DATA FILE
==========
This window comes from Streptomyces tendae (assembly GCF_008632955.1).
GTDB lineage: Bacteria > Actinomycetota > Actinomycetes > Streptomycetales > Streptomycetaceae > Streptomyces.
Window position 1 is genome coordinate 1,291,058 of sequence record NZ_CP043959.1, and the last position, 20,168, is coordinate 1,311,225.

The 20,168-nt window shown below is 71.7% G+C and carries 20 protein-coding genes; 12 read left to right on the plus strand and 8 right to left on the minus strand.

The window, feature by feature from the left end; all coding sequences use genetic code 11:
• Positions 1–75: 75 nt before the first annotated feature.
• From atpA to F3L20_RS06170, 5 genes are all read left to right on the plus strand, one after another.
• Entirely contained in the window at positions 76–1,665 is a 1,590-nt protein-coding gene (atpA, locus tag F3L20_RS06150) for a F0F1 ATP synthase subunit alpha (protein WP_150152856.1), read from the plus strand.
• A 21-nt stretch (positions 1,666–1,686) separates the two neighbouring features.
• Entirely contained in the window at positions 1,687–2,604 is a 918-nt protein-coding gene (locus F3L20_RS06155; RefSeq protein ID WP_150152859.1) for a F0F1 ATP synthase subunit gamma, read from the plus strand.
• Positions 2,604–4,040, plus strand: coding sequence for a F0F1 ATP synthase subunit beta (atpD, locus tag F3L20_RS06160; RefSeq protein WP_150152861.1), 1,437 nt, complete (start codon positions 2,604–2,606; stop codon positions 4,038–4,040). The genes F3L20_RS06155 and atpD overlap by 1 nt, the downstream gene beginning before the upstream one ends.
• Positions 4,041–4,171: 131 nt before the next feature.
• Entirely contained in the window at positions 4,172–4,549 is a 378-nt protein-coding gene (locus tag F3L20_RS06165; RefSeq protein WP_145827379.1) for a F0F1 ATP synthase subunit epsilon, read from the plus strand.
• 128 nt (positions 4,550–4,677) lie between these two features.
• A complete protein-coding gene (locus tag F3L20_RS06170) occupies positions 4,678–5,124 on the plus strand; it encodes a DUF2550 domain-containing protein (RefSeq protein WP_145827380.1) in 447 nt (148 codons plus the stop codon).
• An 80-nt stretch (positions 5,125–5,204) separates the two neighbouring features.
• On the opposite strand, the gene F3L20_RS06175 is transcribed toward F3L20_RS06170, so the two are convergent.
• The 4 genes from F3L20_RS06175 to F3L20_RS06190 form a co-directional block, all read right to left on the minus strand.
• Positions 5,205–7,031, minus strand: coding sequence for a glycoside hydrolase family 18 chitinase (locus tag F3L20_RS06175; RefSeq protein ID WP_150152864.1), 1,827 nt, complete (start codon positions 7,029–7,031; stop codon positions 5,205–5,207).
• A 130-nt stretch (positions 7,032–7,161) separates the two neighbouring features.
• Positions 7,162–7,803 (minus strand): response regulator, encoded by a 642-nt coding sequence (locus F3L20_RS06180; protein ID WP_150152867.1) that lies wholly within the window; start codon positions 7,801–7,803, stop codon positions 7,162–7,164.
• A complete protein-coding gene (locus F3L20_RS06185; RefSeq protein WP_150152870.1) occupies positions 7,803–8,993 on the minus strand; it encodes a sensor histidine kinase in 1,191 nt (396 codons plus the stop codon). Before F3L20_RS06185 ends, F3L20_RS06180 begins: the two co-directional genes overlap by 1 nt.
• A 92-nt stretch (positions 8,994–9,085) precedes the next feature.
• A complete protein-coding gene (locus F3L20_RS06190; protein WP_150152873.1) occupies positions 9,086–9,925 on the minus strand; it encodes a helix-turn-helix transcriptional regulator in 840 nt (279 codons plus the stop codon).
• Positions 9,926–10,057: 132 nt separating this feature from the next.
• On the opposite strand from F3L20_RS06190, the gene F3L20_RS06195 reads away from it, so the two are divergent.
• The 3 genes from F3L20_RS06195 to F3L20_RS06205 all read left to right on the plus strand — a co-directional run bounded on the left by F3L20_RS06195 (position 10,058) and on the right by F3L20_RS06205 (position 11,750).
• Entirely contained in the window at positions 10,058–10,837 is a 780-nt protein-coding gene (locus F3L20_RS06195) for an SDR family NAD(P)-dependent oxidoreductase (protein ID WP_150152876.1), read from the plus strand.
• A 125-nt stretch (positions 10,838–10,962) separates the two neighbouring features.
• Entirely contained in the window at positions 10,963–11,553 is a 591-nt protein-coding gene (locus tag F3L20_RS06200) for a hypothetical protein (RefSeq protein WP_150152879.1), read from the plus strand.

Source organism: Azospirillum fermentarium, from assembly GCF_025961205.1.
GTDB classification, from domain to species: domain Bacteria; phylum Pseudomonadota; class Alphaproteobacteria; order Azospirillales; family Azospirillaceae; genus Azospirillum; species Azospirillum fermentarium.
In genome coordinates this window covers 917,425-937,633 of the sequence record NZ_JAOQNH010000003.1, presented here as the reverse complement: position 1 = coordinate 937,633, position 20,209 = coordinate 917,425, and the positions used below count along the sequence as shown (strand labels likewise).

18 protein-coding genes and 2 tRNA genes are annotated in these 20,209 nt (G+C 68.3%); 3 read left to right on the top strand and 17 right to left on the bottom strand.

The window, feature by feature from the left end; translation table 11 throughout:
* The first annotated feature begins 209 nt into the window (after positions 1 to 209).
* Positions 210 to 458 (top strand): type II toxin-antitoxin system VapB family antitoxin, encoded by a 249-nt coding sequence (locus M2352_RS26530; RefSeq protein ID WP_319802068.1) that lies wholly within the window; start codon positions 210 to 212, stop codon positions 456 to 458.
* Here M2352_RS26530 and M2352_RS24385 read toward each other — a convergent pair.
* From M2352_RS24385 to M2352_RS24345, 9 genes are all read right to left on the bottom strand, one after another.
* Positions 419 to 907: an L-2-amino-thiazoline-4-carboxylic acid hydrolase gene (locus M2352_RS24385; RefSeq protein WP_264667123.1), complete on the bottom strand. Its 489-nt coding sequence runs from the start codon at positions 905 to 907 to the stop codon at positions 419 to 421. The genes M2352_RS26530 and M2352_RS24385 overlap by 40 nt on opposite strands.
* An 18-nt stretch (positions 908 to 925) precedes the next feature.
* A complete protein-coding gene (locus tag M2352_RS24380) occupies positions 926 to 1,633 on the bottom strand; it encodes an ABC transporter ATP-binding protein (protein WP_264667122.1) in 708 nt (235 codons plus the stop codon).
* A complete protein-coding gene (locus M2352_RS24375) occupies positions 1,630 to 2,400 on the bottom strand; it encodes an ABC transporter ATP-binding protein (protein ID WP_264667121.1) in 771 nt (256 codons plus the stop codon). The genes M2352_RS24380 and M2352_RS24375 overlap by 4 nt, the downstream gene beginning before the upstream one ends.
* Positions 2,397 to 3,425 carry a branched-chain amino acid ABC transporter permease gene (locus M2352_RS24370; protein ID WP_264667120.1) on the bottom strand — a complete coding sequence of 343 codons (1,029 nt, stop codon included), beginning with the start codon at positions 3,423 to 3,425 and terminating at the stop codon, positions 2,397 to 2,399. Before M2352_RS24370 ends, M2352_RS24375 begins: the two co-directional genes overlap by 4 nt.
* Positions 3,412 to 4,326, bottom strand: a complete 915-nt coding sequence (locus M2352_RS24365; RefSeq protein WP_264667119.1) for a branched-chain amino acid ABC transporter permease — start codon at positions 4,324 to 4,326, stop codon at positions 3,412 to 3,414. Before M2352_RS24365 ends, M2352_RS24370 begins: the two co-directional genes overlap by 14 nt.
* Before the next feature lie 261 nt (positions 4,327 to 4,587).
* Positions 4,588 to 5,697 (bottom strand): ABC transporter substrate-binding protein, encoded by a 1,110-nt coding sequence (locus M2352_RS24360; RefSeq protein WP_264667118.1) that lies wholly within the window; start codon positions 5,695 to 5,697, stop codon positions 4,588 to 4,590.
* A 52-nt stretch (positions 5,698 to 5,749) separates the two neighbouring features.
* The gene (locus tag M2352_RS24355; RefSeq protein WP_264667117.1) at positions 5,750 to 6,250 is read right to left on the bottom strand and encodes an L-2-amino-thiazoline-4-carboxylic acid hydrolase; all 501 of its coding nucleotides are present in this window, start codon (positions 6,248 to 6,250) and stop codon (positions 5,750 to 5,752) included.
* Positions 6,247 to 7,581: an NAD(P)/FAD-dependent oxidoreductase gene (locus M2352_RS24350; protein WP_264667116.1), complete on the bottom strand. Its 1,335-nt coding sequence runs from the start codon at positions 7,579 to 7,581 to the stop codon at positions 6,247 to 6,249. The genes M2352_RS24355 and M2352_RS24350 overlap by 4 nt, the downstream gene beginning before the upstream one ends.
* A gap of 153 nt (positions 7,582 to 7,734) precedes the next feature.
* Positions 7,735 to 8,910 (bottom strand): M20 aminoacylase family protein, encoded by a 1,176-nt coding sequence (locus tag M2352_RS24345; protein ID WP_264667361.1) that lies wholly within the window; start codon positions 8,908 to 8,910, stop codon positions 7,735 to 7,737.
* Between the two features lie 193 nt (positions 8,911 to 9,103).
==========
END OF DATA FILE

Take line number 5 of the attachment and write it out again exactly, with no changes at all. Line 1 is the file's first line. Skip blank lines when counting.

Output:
The window, feature by feature from the left end; all coding sequences use genetic code 11: